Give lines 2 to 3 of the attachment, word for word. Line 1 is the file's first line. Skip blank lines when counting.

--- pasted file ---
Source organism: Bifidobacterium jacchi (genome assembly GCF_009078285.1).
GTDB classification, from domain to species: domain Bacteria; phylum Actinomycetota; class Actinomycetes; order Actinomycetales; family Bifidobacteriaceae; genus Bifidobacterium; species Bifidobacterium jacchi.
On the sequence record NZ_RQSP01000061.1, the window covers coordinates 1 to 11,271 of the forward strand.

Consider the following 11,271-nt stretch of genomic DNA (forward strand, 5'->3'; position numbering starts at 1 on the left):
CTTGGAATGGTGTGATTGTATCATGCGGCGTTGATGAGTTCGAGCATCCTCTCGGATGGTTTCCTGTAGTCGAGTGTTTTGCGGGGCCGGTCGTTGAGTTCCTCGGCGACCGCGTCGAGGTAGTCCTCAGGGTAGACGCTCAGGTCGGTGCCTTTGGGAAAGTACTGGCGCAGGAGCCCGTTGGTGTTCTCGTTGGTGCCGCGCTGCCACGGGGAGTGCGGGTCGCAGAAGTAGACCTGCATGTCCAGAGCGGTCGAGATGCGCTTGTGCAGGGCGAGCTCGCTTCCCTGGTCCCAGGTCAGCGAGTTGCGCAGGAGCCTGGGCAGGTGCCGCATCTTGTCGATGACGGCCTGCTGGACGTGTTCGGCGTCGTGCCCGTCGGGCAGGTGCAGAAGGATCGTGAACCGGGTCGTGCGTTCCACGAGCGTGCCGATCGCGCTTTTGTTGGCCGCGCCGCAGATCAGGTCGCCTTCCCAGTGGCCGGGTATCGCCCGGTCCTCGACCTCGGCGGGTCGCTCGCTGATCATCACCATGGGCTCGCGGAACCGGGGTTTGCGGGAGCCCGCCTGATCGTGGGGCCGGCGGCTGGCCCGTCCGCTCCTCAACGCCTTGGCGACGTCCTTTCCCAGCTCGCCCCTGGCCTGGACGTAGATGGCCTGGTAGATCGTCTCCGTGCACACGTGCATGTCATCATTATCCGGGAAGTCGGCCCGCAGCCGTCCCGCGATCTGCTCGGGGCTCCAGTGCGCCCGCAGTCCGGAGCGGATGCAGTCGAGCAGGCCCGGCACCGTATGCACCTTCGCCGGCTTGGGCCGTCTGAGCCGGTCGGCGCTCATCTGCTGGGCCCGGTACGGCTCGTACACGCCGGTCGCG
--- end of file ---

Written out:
GTDB classification, from domain to species: domain Bacteria; phylum Actinomycetota; class Actinomycetes; order Actinomycetales; family Bifidobacteriaceae; genus Bifidobacterium; species Bifidobacterium jacchi.
On the sequence record NZ_RQSP01000061.1, the window covers coordinates 1 to 11,271 of the forward strand.